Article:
Skylar Williams

I'm going to need to work on my skills concerning examining dirt. I'm not too sure what my soil type is. I'll just take your basic tips and try to apply them. I'll avoid the mulch volcano because I think I have done that a couple times.

Maggie

I actually had no idea that stuff like wood chips and grass clipping could help improve the quality of the soil.  Usually when I think of mulching, I just think of the dark, moist soil that is full of nutrients.  Maybe I should start saving my grass clippings for my yard!  However, I don't have any of these other mulching materials, so I should probably just save myself the trouble and buy a mix online.  Then i wouldn't have to worry about whether or not I have a good mixture of things.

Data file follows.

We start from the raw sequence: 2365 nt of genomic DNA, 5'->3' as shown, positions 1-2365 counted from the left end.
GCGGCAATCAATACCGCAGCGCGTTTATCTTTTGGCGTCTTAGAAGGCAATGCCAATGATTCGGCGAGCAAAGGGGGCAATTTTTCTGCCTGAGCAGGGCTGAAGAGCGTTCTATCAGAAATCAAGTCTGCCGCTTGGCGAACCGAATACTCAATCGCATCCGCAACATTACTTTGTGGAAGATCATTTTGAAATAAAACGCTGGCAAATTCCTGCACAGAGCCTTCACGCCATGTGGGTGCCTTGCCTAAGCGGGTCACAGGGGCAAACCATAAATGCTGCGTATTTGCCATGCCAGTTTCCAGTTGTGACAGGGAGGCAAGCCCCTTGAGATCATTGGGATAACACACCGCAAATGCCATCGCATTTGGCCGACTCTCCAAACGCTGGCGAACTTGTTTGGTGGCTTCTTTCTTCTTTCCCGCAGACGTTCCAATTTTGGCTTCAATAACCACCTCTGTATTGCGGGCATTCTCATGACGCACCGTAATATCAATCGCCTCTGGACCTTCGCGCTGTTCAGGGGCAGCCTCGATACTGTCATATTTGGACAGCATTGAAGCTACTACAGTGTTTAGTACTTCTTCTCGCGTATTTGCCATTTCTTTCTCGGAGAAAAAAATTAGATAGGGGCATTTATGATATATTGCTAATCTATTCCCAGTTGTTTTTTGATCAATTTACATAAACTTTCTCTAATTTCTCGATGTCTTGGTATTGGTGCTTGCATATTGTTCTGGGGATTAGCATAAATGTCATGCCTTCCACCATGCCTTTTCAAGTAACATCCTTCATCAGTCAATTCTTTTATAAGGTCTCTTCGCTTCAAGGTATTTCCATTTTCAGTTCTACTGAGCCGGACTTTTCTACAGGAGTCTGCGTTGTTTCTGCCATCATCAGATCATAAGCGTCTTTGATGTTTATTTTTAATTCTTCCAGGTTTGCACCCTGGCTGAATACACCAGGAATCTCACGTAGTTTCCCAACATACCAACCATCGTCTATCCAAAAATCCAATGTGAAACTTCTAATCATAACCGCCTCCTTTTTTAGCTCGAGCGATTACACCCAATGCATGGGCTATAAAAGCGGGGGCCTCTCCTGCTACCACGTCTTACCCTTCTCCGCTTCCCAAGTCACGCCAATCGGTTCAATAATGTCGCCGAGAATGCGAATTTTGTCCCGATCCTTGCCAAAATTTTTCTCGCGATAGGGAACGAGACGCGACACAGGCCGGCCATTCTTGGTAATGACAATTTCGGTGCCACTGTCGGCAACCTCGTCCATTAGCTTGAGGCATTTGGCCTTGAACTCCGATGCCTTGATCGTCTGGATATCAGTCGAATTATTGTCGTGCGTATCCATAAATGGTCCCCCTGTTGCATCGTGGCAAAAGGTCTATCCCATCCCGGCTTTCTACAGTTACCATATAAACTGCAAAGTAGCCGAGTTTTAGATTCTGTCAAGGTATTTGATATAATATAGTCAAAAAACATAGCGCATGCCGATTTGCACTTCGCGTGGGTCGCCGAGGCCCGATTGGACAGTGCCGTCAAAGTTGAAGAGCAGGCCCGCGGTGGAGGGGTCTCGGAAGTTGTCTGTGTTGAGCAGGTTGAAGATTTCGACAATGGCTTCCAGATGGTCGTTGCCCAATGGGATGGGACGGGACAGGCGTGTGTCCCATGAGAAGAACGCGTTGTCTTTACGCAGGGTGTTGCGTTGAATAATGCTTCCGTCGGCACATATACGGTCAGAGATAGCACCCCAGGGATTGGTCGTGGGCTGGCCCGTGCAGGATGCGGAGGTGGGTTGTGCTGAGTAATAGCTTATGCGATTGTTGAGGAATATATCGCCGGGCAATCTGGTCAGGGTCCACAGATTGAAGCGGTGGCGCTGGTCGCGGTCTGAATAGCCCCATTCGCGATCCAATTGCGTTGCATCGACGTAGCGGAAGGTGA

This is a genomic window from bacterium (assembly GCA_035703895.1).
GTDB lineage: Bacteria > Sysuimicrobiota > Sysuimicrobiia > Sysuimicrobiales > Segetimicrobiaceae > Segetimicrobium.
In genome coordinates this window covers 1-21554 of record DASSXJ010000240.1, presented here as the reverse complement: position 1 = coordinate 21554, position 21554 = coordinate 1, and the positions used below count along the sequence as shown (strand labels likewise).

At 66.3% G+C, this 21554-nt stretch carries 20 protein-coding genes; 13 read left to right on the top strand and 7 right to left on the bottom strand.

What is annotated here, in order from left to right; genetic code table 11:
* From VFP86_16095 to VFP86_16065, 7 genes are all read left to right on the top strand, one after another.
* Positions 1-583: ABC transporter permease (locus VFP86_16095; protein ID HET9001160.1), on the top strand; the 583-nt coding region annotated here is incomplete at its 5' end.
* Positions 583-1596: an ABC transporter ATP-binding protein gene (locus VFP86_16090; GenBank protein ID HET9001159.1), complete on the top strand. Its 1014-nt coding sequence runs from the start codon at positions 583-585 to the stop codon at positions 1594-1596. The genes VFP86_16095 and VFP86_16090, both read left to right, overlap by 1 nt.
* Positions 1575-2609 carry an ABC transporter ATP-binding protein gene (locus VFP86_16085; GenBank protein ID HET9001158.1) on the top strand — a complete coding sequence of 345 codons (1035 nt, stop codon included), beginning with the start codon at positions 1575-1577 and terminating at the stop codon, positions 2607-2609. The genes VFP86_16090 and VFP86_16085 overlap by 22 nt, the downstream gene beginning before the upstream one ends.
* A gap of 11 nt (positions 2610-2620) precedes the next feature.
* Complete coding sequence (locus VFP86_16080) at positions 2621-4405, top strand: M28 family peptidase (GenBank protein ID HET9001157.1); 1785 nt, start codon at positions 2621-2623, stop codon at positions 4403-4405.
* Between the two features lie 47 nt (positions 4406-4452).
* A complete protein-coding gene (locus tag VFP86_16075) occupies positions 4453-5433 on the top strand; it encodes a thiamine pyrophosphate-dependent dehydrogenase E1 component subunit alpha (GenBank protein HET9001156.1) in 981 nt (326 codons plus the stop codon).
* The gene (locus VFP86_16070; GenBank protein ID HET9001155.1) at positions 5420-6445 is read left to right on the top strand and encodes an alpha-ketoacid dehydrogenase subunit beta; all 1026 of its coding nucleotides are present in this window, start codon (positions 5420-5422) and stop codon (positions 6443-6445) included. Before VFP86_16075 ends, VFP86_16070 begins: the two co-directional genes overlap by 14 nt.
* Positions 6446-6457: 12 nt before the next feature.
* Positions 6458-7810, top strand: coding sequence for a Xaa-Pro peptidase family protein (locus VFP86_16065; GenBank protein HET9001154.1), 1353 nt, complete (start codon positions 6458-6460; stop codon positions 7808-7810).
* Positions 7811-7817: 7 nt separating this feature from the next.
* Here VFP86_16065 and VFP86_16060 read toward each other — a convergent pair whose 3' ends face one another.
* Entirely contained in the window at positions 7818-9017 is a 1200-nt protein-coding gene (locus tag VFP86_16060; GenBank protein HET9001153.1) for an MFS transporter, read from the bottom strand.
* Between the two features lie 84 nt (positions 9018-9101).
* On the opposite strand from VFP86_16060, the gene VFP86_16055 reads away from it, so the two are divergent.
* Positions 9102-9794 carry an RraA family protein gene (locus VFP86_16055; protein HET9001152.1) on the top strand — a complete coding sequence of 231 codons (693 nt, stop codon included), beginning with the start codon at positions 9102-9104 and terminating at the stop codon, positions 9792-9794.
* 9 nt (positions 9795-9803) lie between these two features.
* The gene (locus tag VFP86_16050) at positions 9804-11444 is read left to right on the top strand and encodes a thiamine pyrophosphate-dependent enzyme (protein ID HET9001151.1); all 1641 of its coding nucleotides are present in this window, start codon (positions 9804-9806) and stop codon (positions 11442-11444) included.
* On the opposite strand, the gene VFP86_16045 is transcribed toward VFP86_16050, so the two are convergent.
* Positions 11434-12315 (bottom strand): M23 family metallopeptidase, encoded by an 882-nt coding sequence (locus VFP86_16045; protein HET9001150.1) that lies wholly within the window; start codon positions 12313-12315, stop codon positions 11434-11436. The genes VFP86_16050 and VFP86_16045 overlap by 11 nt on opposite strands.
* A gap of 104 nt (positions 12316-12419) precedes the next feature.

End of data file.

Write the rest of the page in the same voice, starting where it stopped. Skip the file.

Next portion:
Derek Mcdoogle

In your article, you that when properly applied, mulch can serve as an excellent substitute to the organic materials and other living organisms commonly found in a plant’s natural environment.  My wife has been so frustrated with how her garden has been looking and someone suggested using mulch.  I wonder if there is specific kind of mulch that does better in certain climates.

Violette Lebrac

I'm glad you talked about determining if any plants might be harmed by the mulch. I'm considering getting some much to improve the performance of my garden, but I'm not sure if it will benefit all of my plants. It's probably a good idea to check that the plants in my garden will benefit from the mulch instead of being adversely affected by it.